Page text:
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Author Topic: Moore's law for cameras  (Read 17311 times)
Wayne Fox
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« Reply #60 on: July 21, 2009, 02:15:56 AM »
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Quote from: Alan Goldhammer
Lens design as everyone has noted is limiting and to me the major problem we have is not being able to preserve the kind of quality when stopping down past f8.

Perhaps current lens designs anyway.  There are other technologies being researched, including the ability to image the light without optics.  currently not practical, but who knows what the future holds.
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cmi
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« Reply #61 on: July 21, 2009, 04:03:26 AM »
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Quote from: riverpeak
If your want to really get technical, you can read the technical report:  http://graphics.stanford.edu/papers/lfcame...mera-150dpi.pdf

I didnt understand it fully too, also we are getting more OT, but they essentially place a microlens array at a special distance determined by the maximum aperture in front of the sensor. From a distance the resulting image appears the same as a normal image, but if you zoom in you see tiny image circles on a black background next to each other, like an insects eye. This image now holds information about the direction of the light rays, thereby permitting all sorts of calculations, e.g. refocusing or parallax. As far as they write, this is by now the most flexible technology of this kind.
« Last Edit: July 21, 2009, 04:52:40 AM by Christian Miersch » Logged
Nemo
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« Reply #62 on: July 21, 2009, 06:26:12 AM »
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The only practical use of a 100MP Bayer (or similar) mass produced camera I can think of is this: you can get 25MP RAW files with full color information for each final "pixel". For particular applications you could enable the 100MP bayer resolution... Or you may get some intermediate resolutions by interpolation. The question is if a Foveon type sensor of 25MP would be a better solution (from a market point of view, including costs and marketing, related to output and workflow). When the MP growth will stop and new designs (more efficient) start to flourish? It will happen? I don't know. Maybe the mosaic-based designs (Bayer or slighly different) is the simplest and more efficient design for the current state of the technology, and the foreseable inmediate future.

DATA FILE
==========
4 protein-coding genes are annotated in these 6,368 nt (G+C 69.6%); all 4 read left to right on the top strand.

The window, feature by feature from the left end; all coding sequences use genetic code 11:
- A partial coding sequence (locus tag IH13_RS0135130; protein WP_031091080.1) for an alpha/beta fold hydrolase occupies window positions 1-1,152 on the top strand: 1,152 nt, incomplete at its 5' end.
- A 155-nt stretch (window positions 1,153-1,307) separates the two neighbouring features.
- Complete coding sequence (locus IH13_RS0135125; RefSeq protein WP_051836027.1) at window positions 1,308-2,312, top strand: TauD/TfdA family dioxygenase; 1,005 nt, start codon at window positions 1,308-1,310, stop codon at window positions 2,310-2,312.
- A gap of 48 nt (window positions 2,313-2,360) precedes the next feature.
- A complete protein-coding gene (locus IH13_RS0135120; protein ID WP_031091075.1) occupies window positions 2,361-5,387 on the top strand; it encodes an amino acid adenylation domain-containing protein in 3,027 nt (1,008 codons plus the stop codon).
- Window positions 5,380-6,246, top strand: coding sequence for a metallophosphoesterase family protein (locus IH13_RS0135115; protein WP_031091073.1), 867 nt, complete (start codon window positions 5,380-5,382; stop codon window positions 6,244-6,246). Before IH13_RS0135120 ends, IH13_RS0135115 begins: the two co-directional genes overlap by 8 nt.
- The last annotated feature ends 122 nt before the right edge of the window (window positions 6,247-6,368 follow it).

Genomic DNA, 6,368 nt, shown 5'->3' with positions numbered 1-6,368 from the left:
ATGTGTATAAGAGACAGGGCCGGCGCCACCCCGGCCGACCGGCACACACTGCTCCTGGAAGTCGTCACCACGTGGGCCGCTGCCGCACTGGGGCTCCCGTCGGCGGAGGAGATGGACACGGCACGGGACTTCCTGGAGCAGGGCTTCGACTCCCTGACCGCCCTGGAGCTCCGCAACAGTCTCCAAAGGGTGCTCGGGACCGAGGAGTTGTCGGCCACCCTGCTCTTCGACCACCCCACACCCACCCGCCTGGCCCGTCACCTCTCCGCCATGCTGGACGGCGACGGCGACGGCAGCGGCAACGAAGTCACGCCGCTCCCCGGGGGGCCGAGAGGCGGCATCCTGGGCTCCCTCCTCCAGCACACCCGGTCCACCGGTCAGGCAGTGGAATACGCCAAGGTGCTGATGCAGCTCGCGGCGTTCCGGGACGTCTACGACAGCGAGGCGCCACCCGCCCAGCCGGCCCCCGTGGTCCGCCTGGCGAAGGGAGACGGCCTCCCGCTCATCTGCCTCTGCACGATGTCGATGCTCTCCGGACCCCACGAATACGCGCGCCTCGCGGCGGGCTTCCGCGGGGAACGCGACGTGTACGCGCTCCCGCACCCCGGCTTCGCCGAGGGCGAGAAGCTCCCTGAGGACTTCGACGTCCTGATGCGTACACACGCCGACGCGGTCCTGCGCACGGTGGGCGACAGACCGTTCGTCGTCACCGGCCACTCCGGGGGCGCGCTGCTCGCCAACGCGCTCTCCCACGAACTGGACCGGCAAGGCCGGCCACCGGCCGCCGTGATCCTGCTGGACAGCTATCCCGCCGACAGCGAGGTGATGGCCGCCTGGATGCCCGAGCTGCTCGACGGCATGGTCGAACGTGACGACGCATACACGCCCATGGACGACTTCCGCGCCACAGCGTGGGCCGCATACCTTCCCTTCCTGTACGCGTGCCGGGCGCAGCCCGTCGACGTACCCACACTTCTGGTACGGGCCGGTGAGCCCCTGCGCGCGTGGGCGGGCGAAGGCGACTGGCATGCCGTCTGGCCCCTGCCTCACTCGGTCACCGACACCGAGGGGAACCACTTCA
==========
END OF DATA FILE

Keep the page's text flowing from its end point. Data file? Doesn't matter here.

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Nemo
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« Reply #63 on: July 21, 2009, 11:53:59 AM »
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Quote from: Alan Goldhammer
Lens design as everyone has noted is limiting and to me the major problem we have is not being able to preserve the kind of quality when stopping down past f8.

In fact, most produced lenses are zooms, wide-angles and cheap kit lenses for inexpensive cameras. It is very difficult to minimize aberrations under those constraints (size, price...). You can get a diffraction-limited lens at f/4 on axis, but take a look at the price of a Leica lens or a fine telephoto lens from Canon.

You have a good example in the new Zuiko lenses for the micro 4/3 Olympus camera. The 25mm f/2.8 is reported to be not as good as it was expected. It isn't a superfast lens, the format is small... so, what is the problem? I think the cost/price may have been a serious constraint in the design of the lens, besides the size and maybe the contrast based AF of the camera (constraints on the total weight of the lens elements?). You can design and manufacture a much better lens than the Zuiko, but it is not easy if you work under cost limits, size limits, etc. Then, mass-produced lenses and cameras have a different set of constraints than cameras for special applications of even cameras for professional applications. Diffraction problems can be a limiting factor for most of the cameras produced.
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barryfitzgerald
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« Reply #64 on: July 21, 2009, 12:26:28 PM »
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And the debate rages on! I just read the article by Nathan Myhrvold
Some folks seem to forget that “Moore" was an Intel guy, and digital photography was not what he based the papers on,  computer processors yes..camera sensors no.

At this stage I think the "yes it does matter" debate was far more interesting, because at least it was related to photography and real images!
Also again, sad to see image quality yet again purely based on resolution, nothing ever about tonality or colour etc etc.

Sad to see..keep playing away folks, the nerds are having fun!
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